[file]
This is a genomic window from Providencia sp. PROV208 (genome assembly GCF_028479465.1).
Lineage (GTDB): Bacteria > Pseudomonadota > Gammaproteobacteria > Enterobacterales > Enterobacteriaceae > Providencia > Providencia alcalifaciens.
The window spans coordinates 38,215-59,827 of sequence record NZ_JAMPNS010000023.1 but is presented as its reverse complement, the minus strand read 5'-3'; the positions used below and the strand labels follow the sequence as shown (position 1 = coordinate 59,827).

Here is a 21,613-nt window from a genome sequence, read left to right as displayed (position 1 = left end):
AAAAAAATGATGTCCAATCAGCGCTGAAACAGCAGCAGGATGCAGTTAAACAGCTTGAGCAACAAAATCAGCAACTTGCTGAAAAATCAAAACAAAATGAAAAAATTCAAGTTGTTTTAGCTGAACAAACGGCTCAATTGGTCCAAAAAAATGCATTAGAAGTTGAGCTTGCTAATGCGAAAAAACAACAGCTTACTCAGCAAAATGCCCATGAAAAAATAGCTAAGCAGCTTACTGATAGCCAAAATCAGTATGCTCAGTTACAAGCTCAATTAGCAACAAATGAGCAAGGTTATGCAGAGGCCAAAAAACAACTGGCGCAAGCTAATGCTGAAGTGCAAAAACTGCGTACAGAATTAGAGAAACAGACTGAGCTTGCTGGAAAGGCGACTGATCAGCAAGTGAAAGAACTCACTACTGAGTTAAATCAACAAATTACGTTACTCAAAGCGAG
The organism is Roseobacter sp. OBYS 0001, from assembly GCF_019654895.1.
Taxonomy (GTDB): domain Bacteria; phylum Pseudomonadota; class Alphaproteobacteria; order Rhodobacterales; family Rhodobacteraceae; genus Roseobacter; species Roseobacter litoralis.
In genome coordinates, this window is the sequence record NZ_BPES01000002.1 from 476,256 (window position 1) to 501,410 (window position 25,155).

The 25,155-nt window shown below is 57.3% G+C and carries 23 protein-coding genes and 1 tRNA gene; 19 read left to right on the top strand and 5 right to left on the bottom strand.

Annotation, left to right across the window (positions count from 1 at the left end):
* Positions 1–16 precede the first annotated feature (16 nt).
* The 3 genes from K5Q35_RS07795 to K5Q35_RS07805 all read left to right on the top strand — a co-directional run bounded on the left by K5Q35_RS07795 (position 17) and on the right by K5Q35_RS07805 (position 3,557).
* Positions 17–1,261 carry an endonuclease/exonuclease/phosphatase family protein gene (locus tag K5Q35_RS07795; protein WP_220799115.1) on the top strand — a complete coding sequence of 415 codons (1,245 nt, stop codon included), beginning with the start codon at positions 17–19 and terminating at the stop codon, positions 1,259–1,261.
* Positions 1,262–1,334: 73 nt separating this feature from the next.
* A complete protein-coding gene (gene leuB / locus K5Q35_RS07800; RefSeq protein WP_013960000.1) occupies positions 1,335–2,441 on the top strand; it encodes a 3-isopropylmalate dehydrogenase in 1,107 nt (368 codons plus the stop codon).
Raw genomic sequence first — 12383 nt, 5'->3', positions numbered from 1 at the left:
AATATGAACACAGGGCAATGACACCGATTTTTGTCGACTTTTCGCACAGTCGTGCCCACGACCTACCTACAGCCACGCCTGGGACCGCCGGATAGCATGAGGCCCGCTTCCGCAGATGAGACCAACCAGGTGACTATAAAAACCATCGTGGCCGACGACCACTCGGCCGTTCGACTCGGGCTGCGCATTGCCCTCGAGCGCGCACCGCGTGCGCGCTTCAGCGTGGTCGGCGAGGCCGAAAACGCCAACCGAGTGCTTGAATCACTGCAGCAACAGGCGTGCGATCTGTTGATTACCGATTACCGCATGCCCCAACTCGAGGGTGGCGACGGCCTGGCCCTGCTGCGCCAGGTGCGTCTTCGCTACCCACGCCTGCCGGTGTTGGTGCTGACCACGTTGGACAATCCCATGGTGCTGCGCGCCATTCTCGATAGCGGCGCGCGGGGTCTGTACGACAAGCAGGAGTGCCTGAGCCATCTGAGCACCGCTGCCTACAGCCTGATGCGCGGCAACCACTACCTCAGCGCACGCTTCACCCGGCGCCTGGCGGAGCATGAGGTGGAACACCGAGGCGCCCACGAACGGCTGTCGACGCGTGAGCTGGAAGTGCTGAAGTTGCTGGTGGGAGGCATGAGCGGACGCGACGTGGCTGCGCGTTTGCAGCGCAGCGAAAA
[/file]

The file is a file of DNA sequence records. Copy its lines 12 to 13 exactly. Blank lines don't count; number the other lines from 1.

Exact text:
* The 3 genes from K5Q35_RS07795 to K5Q35_RS07805 all read left to right on the top strand — a co-directional run bounded on the left by K5Q35_RS07795 (position 17) and on the right by K5Q35_RS07805 (position 3,557).
* Positions 17–1,261 carry an endonuclease/exonuclease/phosphatase family protein gene (locus tag K5Q35_RS07795; protein WP_220799115.1) on the top strand — a complete coding sequence of 415 codons (1,245 nt, stop codon included), beginning with the start codon at positions 17–19 and terminating at the stop codon, positions 1,259–1,261.